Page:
CU testifies for stronger protections against data breaches
February 4, 2014
Consumers Union testifies for stronger protections against data breaches at Senate Judiciary Committee hearing
WASHINGTON, D.C. – At a Senate hearing today on preventing data breaches in the wake of incidents reported by Target and Neiman Marcus, Consumers Union, the policy and advocacy arm of Consumer Reports, is calling on lawmakers and businesses to provide consumers with stronger protections from criminals who steal their personal information and commit fraud.
Delara Derakhshani, policy counsel for Consumers Union, is testifying this morning before the Senate Judiciary Committee in support of reforms such as federal data-breach legislation, and replacing the outdated technology used in many credit and debit cards with smart cards that provide greater security. A copy of her full testimony is available online here.
Derakhshani said, “Consumers who have their data compromised in a large-scale security breach are more likely to become victims of identity theft or fraud. Federal laws and voluntary industry practices generally protect consumers from significant out-of-pocket losses, but consumers and policymakers should take this threat seriously – not only to prevent fraudulent charges, but because a security breach exposes consumers to unpredictable risks, and the burden to guard against harm after a breach falls squarely on the shoulders of innocent customers whose data was stolen.”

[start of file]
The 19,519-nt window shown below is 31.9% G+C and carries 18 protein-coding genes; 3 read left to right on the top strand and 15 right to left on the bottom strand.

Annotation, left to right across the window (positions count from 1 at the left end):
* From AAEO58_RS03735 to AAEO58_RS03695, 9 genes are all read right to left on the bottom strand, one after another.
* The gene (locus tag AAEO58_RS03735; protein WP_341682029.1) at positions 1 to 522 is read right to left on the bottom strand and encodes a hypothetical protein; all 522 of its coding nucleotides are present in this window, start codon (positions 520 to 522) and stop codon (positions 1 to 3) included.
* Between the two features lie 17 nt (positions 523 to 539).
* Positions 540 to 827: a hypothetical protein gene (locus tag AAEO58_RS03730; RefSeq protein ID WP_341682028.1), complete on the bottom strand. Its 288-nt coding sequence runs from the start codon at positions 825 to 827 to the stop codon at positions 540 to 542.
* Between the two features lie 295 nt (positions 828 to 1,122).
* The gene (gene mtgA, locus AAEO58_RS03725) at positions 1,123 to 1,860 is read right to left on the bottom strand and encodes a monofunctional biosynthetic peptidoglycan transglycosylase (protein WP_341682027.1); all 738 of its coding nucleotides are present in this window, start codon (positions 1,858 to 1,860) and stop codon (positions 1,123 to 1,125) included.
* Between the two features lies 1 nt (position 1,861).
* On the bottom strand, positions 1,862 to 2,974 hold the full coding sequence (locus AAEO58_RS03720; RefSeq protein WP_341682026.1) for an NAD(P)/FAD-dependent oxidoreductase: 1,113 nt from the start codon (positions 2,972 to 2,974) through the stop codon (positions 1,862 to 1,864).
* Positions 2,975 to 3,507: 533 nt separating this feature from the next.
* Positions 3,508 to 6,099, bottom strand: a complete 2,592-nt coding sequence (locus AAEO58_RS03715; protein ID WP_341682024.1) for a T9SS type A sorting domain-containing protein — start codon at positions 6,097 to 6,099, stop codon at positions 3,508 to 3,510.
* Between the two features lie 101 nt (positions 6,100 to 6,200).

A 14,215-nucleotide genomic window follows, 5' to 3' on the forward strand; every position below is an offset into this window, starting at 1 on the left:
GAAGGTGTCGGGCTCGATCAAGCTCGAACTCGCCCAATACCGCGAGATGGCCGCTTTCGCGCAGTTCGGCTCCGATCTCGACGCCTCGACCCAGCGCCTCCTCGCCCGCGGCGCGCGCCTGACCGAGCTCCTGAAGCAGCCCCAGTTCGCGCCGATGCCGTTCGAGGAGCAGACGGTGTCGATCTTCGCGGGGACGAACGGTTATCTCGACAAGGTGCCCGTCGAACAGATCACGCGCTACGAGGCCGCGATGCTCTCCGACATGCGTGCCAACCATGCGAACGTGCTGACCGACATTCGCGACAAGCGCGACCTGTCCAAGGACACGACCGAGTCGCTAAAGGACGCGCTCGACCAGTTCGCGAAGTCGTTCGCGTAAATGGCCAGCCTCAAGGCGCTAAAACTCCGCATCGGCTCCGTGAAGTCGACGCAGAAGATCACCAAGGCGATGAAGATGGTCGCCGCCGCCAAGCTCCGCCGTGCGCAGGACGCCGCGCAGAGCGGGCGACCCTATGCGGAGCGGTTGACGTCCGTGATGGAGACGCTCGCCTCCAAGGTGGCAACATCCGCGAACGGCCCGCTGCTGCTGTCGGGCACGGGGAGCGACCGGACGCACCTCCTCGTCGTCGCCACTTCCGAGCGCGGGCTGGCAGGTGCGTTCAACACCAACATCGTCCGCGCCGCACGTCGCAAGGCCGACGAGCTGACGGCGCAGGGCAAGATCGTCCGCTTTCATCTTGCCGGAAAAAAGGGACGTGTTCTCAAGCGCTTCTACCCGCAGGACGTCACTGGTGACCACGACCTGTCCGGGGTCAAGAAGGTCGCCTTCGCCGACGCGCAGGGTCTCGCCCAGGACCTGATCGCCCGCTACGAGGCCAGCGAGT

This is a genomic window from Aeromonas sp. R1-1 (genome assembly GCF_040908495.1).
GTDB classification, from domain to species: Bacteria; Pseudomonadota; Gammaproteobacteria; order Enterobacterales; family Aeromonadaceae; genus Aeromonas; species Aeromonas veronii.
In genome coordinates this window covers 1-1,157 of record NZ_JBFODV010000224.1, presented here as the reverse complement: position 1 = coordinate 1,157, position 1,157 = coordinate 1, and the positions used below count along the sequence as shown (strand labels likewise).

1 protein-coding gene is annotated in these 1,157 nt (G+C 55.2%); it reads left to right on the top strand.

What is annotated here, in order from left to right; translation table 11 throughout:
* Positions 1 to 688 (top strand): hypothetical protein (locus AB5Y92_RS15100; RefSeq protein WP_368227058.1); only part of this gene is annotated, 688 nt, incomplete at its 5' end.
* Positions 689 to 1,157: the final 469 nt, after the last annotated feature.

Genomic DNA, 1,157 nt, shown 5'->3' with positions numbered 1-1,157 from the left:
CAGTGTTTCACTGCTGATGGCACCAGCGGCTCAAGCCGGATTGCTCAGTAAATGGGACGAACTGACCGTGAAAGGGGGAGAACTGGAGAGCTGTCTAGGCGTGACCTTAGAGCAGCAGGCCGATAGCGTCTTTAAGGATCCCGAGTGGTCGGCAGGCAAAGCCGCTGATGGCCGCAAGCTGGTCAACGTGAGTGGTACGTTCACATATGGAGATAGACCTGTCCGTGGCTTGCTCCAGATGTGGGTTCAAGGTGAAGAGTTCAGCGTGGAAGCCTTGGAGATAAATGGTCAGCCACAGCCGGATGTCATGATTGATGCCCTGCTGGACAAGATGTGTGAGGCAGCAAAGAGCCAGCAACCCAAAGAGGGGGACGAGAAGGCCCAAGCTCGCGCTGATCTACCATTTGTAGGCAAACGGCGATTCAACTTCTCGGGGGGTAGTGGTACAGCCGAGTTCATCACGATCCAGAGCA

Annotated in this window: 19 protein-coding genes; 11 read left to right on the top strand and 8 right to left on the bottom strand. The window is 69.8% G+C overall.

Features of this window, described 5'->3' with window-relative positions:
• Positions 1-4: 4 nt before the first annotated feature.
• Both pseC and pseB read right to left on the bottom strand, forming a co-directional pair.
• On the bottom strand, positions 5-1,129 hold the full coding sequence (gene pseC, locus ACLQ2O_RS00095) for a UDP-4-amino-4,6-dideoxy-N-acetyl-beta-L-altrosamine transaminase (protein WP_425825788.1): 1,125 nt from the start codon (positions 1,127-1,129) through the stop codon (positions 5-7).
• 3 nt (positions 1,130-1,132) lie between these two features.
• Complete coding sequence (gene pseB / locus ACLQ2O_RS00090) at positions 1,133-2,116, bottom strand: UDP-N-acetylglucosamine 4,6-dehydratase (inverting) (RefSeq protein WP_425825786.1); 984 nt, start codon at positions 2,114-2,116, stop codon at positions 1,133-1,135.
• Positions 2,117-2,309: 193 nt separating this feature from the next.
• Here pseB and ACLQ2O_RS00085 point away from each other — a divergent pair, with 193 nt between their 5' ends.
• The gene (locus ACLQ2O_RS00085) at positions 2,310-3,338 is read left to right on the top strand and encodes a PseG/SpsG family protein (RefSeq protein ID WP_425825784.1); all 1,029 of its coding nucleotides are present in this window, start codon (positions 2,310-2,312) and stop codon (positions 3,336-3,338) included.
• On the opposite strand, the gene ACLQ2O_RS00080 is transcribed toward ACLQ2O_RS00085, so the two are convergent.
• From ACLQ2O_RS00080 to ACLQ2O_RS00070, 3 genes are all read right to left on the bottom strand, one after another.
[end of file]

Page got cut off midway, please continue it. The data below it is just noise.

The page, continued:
Derakhshani noted, “The credit and debit cards most Americans use are surprisingly vulnerable to fraud. Many cards use decades-old technology that makes them susceptible to thieves. Other countries have adopted smart cards that offer multiple layers of security, including a computer chip in each card that stores and transmits encrypted data, as well as a unique identifier that can change with each transaction, and you enter a PIN number to authorize your transactions. Some institutions in the U.S. say they will switch to this technology in the next few years, but we need a stronger commitment from all stakeholders. Policymakers must also take action to encourage investments in technology to tighten up the security of our financial institutions.”
Among the other panelists testifying at today’s hearing are executives from Target and Neiman Marcus, as well as senior leaders from the Federal Trade Commission, U.S. Secret Service, and the Justice Department. For more information about the hearing, visit www.judiciary.senate.gov